After months and months of fighting to have the medical equipment prescribed by my oncologist, my persistence paid off.
Months ago, I wrote an article for CURE regarding the denial of an insurance claim and a short time later, wrote a follow-up article. Today, I’m writing to share the end of that saga with you and to let you know persistence pays off because I fought the insurance company and won!
Shortly after bilateral mastectomies and lymph node removal, my oncologist noted severe swelling in my upper arms and trunk region. He gave me news I didn’t want to hear. He said I had developed lymphedema. Lymphedema is a painful condition where lymphatic fluid pools in the extremities and other areas of the body where the normal flow of lymphatic fluid is disrupted.
I went through months of massage therapy performed by a certified lymphedema therapist only to receive temporary relief. I performed manual lymphatic drainage on myself at home, but it didn’t relieve the swelling. As the fluid continued to build, my doctor ordered a recirculating compression pump. He felt this was the best option available to aid in dispersing the fluid and easing the pain in my arms, but there was a problem. The pump Dr. F originally ordered was denied me the insurance company. They considered it medically unnecessary and told me I'd have to take another model that should work just as well. Without much choice, I agreed to accept the eight-chamber model and tried it for several months with no success. The eight-chamber model was designed for someone suffering from lymphedema swelling in only their arms from about the bicep area down toward their fingertips. It did not address upper arm and trunk swelling.
My doctor noted the continued swelling in my body. He commented on it and asked why I wasn't using the pump he’d ordered for me. I explained about the insurance company denial letter I’d received. I told him the letter from the insurance company stated the pump he’d chosen was considered medically unnecessary. Although I didn’t have the specific pump Dr. F had prescribed, I continued to use the eight-chamber pump in hopes of reducing the swelling.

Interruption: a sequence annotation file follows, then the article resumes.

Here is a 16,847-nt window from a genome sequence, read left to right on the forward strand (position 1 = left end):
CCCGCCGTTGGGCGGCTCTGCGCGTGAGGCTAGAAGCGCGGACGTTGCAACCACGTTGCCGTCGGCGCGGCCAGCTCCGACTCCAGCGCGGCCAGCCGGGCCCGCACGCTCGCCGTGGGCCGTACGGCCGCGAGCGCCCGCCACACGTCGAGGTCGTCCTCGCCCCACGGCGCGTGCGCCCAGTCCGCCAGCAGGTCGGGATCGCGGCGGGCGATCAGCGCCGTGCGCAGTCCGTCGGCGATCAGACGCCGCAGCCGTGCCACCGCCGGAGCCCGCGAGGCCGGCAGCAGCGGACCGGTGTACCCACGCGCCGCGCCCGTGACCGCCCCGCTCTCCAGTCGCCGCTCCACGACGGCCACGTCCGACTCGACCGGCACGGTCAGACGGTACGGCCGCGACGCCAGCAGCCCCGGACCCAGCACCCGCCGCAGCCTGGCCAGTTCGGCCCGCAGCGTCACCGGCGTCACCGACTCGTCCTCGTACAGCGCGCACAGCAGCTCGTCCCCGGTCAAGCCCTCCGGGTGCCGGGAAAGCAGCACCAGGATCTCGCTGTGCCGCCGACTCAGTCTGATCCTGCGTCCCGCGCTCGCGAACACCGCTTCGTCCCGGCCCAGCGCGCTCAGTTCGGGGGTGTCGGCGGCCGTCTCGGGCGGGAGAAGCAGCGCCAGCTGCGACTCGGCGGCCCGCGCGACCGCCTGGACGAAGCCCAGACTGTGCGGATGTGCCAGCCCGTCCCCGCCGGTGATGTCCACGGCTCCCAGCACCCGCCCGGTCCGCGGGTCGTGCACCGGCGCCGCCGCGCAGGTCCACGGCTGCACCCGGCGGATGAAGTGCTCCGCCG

To make a long story very short, I kept praying for things to work out so I could get the 15-chamber recirculating pump. My doctors kept writing letters to the insurance company giving information about my medical condition and doing everything they could to substantiate the claim. After five-and-a-half months of persistence, I got the call today telling me the original pump Dr. F ordered had been approved and is on its way to me! I was also told I would have no copay! Isn’t that amazing?
These pumps are extremely expensive ranging from $2,000 and up. It's no wonder the insurance companies don't want to pay for them, but I am extremely grateful for diligent doctors and their willingness to help me fight the insurance company. I'm grateful we have a good insurance company but they don't really have the medical knowledge to determine what is and isn't medically necessary.
I can't wait to receive this new pump and get some relief from this uncomfortable swelling. One thing I’ve learned throughout this whole ordeal is the importance of being your own best advocate. If you are turned down by your insurance company for medical equipment or treatment, don’t just take it lying down…fight! If you don’t feel like you have the information you need to fight on your own, get your medical team involved. Let them provide documentation or whatever is necessary to influence the insurance company’s decision. Most people who work for insurance companies are not medically trained. They do not have the ability to fully understand a patient’s needs. Medical doctors go through years and years of schooling to be able to diagnose and treat their patients. As victims of cancer, it’s our right to have the very best treatment and care available. Sometimes we have to fight hard to get it.